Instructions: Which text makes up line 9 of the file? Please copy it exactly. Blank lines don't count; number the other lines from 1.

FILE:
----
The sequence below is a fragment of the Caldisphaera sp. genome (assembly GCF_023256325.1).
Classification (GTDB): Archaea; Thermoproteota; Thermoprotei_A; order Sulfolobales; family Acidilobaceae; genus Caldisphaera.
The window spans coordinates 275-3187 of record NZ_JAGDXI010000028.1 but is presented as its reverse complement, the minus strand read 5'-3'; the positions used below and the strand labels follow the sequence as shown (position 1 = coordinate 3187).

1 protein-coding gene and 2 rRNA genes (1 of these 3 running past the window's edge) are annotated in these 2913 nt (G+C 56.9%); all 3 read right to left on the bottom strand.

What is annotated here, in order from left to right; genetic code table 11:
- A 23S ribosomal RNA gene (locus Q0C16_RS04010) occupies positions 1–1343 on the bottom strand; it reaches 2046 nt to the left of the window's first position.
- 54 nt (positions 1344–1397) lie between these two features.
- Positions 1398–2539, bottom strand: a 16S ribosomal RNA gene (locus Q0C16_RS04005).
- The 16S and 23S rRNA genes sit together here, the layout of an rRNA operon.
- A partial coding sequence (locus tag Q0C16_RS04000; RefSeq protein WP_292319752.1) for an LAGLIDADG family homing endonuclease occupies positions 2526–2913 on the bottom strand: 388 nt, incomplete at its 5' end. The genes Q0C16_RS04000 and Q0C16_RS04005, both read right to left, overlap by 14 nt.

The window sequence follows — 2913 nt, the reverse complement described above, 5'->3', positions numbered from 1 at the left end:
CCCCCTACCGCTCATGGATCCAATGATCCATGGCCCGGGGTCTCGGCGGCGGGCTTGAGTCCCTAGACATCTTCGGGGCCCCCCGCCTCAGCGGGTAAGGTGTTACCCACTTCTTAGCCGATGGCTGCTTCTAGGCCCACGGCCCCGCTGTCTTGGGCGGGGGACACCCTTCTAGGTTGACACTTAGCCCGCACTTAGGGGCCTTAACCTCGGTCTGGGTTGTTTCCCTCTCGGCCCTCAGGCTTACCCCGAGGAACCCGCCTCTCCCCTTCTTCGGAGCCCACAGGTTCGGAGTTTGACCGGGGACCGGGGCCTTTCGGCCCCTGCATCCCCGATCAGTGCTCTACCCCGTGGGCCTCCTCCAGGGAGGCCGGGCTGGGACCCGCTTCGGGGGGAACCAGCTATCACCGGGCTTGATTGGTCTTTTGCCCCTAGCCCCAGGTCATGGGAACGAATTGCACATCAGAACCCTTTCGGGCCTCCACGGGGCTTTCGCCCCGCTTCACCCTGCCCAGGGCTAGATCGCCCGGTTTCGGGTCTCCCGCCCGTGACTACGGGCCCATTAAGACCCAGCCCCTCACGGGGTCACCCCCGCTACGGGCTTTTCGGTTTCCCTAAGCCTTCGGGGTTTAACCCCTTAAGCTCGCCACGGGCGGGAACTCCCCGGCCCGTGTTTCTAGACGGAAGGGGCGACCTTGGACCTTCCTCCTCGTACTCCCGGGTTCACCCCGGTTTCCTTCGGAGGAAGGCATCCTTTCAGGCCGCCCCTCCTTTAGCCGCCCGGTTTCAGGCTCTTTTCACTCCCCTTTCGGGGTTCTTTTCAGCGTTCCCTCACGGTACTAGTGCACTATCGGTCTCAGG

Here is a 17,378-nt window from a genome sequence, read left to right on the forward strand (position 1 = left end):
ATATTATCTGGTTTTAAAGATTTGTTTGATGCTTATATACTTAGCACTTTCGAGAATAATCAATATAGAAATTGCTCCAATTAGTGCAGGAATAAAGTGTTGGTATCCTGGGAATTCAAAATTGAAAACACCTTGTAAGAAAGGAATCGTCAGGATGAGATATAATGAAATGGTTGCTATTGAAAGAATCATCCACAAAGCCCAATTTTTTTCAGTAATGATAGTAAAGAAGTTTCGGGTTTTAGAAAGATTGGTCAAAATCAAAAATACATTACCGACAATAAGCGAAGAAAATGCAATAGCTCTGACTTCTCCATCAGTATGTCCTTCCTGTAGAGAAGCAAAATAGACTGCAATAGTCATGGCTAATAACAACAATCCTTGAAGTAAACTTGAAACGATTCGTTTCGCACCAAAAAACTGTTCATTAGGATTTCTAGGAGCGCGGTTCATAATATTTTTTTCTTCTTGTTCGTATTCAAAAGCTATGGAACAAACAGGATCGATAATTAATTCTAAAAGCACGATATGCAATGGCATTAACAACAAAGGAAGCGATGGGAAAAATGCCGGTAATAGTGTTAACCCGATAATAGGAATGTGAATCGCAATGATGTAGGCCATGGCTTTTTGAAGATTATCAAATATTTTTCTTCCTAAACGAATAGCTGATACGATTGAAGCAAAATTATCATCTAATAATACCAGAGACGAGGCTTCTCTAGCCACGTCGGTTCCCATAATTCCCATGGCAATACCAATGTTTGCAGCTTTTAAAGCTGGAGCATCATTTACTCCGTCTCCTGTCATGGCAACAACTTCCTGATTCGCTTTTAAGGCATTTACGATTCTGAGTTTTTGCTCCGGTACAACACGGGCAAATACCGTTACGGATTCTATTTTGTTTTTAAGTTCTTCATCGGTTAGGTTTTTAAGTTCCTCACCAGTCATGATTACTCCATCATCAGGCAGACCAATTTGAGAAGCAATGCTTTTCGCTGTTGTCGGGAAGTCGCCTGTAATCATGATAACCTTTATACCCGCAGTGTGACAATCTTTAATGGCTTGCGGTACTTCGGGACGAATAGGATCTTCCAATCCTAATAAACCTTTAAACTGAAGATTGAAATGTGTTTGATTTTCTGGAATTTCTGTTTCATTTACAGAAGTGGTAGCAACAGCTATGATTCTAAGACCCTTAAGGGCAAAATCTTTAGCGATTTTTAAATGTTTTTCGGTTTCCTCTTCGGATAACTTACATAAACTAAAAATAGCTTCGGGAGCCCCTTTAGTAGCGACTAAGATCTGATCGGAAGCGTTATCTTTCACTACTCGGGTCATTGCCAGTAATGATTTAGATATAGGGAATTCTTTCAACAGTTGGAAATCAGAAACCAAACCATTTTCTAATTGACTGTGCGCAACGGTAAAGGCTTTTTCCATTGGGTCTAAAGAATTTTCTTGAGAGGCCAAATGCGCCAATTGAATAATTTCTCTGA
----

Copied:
- The 16S and 23S rRNA genes sit together here, the layout of an rRNA operon.